If you’re out on the road on a daily basis, you’ve probably witnessed some dangerous driving situations, close calls or actual collisions.
While not every accident is preventable, observing safe driving rules increase the odds that you’ll make it to and from your destination without incident.
Below you’ll find safe driving tips and techniques that you can put in practice all year round regardless of the season.
Winter Driving Tips
If you live in a cold climate, you will have to deal with driving in snow and ice on occasion.
Save Money on Your Auto Insurance Bill, Compare Quotes Fast
When it is icy, drive slowly and add extra distance between vehicles. Keep in mind that stopping takes much longer, and the possibility of skidding is real.
Don’t use overdrive or cruise control when driving on icy roads, and keep the car in low gear when going uphill and downhill.
If your vehicle does skid, don’t panic. Stay focused and drive according to which wheels are skidding.
For the rear wheels, remove your foot from the gas while steering your car in the direction you want the front wheels to go.
If the front wheel are skidding, remove your foot from the accelerator. Shift the car to neutral and steer it in the direction you want it to go.
After you are heading in the right direction, put the car back in drive mode.
Don’t pump anti-lock brakes on your vehicle, but instead apply pressure steadily. Standard brakes may be pumped lightly.
Preparation is a big factor in safe winter driving. Always carry a snow shovel in the trunk in case of emergency.
It’s also wise to keep cat litter or sand in the trunk, because spreading these items around your tires can help if you need to gain traction.
If you get stuck, dig snow away from the wheels and underneath the car.
Then, attempt to shift the car lightly from forward to reverse, repeating until the vehicle frees itself. Do not spin the wheels – this only digs you in deeper.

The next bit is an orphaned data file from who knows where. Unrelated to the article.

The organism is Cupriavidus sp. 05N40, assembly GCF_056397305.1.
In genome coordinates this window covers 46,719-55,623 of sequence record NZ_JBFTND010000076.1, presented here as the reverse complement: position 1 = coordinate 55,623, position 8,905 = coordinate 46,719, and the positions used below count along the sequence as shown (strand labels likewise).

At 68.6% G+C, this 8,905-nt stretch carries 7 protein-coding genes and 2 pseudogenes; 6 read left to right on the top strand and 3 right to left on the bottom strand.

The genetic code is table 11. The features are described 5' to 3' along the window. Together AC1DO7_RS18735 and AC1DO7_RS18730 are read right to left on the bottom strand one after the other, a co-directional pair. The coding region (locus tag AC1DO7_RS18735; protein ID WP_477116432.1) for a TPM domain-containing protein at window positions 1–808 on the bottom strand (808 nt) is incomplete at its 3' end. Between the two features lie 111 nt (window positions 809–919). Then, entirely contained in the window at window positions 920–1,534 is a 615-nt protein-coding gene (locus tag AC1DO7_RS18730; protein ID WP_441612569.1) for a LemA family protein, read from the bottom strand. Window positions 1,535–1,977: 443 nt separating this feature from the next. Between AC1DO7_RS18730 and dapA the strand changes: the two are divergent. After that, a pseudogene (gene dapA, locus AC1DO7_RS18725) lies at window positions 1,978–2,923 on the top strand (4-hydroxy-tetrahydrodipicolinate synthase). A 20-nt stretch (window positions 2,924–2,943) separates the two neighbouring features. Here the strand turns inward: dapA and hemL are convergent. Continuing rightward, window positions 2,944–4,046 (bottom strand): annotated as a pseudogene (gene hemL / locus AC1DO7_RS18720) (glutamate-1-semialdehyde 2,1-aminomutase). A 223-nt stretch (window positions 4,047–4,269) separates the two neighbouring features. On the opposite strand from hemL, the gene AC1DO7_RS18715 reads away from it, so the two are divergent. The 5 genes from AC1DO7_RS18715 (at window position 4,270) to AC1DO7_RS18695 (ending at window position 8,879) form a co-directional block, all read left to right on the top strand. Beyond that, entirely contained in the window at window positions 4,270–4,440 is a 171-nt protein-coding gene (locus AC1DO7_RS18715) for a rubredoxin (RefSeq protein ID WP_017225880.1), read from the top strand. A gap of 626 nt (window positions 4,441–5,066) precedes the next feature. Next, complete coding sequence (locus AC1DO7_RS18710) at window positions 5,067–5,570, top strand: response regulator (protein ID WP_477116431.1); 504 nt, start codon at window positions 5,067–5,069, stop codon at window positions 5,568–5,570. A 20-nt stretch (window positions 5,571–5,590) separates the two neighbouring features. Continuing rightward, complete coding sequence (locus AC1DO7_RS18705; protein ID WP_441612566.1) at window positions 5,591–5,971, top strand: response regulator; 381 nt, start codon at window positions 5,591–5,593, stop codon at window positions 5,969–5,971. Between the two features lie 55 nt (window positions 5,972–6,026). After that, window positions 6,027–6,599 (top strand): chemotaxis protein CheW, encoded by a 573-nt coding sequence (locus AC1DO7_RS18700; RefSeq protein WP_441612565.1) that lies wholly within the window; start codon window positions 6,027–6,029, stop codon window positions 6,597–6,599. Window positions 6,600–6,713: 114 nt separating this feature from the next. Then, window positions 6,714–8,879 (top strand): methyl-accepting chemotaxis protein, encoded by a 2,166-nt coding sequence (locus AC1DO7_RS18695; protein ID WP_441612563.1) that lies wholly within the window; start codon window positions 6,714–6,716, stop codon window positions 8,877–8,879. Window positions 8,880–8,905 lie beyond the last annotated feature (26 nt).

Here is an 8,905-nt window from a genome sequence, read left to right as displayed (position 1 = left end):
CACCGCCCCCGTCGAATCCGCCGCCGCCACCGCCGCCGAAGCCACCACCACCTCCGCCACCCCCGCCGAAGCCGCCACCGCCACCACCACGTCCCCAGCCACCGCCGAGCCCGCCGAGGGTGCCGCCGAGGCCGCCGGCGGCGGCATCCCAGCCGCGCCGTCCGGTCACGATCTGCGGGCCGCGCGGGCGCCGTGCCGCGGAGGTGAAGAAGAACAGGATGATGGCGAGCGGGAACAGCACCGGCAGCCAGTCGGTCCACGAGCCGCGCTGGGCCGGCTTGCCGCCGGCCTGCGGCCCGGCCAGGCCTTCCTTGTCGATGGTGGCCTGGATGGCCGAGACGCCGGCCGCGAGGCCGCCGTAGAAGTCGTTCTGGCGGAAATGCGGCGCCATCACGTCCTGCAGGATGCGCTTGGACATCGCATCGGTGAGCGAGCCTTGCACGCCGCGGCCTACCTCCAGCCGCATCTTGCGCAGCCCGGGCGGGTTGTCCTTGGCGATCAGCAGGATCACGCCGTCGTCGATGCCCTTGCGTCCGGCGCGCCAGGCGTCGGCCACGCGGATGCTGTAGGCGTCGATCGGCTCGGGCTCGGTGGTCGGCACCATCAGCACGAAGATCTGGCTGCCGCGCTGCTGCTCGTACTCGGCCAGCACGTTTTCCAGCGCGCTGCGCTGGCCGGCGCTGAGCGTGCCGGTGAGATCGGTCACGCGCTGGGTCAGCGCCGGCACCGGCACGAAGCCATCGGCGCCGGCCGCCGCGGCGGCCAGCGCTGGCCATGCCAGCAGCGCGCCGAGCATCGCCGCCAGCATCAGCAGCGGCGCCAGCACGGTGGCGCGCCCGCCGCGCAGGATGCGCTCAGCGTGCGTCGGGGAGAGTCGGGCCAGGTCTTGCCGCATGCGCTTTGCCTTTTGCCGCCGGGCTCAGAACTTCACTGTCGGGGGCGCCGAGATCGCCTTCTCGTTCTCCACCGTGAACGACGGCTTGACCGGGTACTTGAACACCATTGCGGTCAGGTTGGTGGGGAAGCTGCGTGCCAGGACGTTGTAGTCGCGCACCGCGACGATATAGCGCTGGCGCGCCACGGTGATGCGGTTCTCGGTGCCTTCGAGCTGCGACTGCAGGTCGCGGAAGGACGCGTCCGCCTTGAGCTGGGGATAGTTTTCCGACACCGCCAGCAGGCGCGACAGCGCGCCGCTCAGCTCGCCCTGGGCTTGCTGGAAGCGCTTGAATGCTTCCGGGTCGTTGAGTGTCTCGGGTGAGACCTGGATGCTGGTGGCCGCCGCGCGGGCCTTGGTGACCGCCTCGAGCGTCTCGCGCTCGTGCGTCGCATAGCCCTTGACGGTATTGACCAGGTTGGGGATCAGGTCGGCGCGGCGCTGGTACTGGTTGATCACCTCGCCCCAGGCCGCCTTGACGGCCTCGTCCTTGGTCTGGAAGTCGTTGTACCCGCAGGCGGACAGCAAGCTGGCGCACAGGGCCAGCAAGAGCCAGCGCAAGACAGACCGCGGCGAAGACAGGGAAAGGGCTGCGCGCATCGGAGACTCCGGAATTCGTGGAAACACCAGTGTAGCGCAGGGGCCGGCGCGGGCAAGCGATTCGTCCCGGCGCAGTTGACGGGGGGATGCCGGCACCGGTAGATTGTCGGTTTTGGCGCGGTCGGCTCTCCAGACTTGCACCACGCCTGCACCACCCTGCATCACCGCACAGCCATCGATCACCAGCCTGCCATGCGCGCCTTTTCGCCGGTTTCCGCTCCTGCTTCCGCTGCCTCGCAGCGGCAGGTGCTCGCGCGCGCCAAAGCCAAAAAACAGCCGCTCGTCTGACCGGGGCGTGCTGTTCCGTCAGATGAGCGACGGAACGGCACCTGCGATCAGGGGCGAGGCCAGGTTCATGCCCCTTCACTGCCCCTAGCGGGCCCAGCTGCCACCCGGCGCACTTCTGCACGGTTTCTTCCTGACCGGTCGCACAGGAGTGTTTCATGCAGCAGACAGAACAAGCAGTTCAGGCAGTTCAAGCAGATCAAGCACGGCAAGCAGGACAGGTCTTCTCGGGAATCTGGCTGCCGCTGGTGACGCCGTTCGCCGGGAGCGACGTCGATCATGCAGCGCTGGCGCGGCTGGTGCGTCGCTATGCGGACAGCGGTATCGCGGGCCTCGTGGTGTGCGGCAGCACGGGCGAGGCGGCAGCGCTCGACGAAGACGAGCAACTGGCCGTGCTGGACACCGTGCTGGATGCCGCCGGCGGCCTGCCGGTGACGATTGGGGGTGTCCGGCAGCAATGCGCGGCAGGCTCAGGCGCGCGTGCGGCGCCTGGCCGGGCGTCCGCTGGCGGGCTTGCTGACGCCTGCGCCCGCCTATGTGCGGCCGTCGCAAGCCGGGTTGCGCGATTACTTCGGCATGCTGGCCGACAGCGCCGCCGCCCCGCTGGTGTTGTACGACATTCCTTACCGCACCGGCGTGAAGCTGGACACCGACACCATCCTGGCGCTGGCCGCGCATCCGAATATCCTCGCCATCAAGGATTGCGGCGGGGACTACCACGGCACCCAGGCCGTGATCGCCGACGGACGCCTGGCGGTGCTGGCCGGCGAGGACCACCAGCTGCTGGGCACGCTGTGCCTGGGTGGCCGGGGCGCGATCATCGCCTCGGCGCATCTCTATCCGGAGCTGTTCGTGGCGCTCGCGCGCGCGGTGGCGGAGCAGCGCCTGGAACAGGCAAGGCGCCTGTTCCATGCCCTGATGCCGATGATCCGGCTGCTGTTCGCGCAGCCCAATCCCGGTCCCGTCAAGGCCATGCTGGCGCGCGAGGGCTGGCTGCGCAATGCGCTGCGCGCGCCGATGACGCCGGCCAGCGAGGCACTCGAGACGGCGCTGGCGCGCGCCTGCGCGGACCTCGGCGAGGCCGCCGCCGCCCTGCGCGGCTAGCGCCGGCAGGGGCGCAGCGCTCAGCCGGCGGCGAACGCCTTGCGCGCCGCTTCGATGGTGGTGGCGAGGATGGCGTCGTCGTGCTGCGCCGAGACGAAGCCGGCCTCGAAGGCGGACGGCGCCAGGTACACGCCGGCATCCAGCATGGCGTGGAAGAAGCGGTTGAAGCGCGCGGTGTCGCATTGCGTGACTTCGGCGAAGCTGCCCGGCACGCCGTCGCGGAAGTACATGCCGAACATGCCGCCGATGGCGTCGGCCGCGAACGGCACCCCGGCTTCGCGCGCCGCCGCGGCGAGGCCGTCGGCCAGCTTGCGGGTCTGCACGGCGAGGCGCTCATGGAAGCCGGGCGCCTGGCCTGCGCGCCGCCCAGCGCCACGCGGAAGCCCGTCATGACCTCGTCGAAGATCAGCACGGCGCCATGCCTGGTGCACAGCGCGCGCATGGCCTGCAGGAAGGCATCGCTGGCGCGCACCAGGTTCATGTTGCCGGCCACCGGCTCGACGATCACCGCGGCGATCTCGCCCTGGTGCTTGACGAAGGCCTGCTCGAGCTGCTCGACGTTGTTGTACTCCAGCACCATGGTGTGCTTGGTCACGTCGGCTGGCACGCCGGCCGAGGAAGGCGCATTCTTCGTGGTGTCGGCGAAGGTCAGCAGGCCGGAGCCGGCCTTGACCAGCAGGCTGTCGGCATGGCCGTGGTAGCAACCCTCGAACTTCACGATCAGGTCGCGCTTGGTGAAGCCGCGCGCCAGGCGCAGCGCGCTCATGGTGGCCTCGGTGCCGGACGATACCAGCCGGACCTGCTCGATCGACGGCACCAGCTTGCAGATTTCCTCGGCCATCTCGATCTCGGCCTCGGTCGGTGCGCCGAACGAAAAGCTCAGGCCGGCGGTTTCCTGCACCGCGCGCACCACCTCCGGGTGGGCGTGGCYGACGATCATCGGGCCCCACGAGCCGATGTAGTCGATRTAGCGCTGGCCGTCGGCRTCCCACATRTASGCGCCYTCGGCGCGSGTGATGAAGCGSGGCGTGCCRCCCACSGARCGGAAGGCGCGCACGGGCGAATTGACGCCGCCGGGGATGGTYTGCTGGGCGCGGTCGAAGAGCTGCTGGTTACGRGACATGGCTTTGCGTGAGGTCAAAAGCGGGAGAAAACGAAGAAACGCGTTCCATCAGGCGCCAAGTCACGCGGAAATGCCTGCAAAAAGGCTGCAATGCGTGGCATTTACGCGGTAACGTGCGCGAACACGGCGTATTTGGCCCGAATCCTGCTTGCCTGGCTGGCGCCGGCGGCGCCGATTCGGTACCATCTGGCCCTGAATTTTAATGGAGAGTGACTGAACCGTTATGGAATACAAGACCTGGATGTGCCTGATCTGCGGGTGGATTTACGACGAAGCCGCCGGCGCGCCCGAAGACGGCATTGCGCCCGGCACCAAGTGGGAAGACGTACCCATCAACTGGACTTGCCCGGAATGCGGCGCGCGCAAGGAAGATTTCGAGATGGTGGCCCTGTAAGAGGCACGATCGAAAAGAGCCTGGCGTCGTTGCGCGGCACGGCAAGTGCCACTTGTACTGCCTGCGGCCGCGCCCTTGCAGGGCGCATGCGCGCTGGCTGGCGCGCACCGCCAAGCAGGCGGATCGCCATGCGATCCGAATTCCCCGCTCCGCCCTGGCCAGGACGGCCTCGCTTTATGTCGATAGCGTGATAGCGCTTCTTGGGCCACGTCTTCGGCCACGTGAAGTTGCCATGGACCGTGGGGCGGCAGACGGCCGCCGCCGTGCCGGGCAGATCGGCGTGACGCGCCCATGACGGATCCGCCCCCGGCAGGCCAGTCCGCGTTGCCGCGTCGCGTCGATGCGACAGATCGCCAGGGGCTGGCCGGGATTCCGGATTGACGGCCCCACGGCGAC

Warm Weather Hazards
While winter driving woes receive more attention, warm weather also has its share of hazards.
In some ways, these issues are just as bad as those occurring in winter, because drivers are less likely to prepare for them.
When its cold out, enclosed motor vehicles pretty much have the roads to themselves.
That changes in warm weather, as cars must share the road with bicycles, motorcycles and pedestrians.
These road users are more vulnerable to suffering serious injury or death if struck by a car, since they are totally unprotected from any impact.
That’s why it’s especially important to obey the speed limit, and, in the case of motorcyclists, always look twice when switching lanes to ensure you don’t cross a motorcyclist’s path.
During warm weather, road construction crews are out in force.
Take care to drive slowly in construction zones. With construction comes debris, and you could encounter large items on the highways or streets around construction zones.
Tire blowouts are another frequent summer hazard. Make sure your tires are properly inflated, as improperly inflation causes too much friction and overheating.
Inspect your tires before each use to ensure they aren’t flat or damaged.
Engine overheating is also common when temperatures rise, so check your car’s temperature gauge regularly.
If overheating occurs, pull over to the side of the road and call for assistance.
Summertime has its own set of weather problems, including thunderstorms, lots of rain and potential flash flooding.
Wet conditions can result in hydroplaning. If possible, stay off the road during storms. If must go out, drive slowly and carefully.
There’s one more precaution to take in good weather. Keep in mind this is the time of year when a lot of novice drivers, especially high school and college students, aren’t in school but are on the road.
Keep your eyes out for them, because these are the drivers most likely to text while driving or otherwise become distracted.
No matter what time of year it is, distracted driving is always an issue.
While most people know that cellphone use and texting lead to distracted driving and accidents, they aren’t the only form of distracted driving.
Eating, drinking, letting a pet run loose in the car, even fiddling with the radio are major distractions that can cause accidents.
Keep any kind of distraction to a minimum while driving, and always pay attention to the road.